Rinse and fucking repeat.

You don't get attached to your characters, because at any time you could lose one entirely by events outside of your control (and, frankly, probability). You don't get to build any characters, and while you can rename them what's the point? They'll probably die, go crazy, or someone with a better skill loadout will show up.

Not that the skills particularly matter. Each character has a class, and each class has its own own set of skills that can somewhat differ. For example, I've had a leper with a melee area attack, and another with a single target attack and something else that I never used. I think you can eventually exchange and/or upgrade skills, but I didn't play long enough to bother.

Speaking of not bothering, you won't bother with most skills. When I first played the game I had my crusader routinely use a stun attack and the highwayman use an accuracy/crit boosting skill, but the fights went on forever, and in the end I barely limped away. I started over and tried again, this time just using their single-target attacks, and breezed through the tutorial.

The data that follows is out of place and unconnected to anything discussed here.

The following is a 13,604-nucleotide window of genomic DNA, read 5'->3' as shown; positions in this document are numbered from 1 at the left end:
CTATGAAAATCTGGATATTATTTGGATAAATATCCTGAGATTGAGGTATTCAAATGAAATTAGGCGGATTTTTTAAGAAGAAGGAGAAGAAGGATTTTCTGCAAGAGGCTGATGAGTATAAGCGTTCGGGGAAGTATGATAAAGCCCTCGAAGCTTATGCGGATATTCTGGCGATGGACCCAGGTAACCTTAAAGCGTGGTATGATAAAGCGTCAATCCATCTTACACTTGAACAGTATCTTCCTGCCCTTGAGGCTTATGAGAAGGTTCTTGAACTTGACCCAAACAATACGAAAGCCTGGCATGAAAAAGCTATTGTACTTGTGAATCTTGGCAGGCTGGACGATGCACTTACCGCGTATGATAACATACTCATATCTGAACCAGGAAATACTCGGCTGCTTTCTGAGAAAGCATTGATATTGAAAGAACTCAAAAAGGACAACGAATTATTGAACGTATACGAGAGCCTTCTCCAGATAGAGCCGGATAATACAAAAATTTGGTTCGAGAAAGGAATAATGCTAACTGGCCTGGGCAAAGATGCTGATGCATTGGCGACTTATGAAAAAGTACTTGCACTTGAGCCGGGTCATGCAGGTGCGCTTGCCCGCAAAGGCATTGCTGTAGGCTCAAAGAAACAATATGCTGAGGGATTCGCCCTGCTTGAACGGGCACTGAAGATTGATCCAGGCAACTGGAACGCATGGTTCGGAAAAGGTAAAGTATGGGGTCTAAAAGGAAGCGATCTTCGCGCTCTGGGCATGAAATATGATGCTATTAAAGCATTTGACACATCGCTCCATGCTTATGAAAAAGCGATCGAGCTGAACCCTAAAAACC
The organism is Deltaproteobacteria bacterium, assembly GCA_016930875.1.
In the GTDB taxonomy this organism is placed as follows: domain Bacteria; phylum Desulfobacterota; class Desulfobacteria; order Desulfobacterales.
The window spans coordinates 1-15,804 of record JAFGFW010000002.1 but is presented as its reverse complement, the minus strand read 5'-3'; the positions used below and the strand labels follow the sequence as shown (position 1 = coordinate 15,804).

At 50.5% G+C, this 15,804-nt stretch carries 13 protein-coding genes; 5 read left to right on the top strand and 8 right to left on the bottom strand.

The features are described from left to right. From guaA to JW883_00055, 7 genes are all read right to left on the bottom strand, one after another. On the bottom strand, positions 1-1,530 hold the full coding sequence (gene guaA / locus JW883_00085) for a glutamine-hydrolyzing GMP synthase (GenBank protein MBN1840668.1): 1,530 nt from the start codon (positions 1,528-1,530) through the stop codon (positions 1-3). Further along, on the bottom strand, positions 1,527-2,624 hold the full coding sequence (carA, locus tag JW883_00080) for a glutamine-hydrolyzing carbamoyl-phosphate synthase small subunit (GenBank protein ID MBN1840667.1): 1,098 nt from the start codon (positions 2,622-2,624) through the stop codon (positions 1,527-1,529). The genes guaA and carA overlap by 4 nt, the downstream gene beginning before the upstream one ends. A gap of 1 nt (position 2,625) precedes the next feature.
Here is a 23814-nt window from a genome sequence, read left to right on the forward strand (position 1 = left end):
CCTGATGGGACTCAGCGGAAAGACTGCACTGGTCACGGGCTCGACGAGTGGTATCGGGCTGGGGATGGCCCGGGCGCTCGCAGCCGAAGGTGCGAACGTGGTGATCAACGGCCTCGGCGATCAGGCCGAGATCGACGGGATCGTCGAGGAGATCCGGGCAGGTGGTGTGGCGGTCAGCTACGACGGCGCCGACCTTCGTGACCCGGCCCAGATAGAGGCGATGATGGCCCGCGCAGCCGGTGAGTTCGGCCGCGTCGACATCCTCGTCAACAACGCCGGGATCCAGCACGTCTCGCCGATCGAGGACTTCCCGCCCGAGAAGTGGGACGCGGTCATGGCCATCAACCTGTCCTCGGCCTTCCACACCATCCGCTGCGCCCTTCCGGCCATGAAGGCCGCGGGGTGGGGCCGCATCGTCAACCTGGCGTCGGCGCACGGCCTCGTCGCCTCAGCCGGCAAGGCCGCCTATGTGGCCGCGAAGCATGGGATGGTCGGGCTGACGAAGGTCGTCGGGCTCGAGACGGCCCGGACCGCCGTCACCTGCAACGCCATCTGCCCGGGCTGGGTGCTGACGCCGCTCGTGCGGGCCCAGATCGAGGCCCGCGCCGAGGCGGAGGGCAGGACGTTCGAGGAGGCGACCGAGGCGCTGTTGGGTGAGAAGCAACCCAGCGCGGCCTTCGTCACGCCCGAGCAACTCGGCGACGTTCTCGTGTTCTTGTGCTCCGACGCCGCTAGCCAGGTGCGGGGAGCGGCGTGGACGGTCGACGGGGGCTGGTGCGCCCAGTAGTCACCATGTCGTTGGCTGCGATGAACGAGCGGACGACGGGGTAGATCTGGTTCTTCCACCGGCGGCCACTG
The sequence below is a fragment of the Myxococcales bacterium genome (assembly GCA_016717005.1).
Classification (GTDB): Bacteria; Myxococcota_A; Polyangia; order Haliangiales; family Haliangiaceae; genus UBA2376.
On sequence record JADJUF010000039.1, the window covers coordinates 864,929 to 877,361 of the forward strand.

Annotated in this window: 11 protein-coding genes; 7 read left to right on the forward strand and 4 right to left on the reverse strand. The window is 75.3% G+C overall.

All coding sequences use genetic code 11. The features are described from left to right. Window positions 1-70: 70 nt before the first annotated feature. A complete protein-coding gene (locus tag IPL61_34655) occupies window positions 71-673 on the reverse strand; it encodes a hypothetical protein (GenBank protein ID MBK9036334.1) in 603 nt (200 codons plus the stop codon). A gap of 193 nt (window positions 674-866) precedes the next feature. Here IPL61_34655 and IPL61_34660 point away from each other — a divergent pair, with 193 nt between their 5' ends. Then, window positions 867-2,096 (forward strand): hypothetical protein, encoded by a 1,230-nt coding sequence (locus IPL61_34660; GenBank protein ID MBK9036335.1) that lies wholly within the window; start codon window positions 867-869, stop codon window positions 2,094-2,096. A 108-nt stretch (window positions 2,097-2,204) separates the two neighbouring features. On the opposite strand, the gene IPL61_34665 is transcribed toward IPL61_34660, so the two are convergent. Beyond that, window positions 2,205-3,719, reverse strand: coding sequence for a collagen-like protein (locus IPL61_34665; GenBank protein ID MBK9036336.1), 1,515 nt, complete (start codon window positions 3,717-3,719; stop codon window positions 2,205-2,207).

The only classes that had me shake things up were the hellion and vestral: with the hellion I'd spam the hellion's stun shout, using the melee attack when the enemies were whittled down (or there was just one left), and with the vestral I'd just rotate between the single target and full-party heal (using the ranged magic attack if everyone was topped off and she even had it).

Finally, the Stress mechanic is somehow both frustrating and pointless.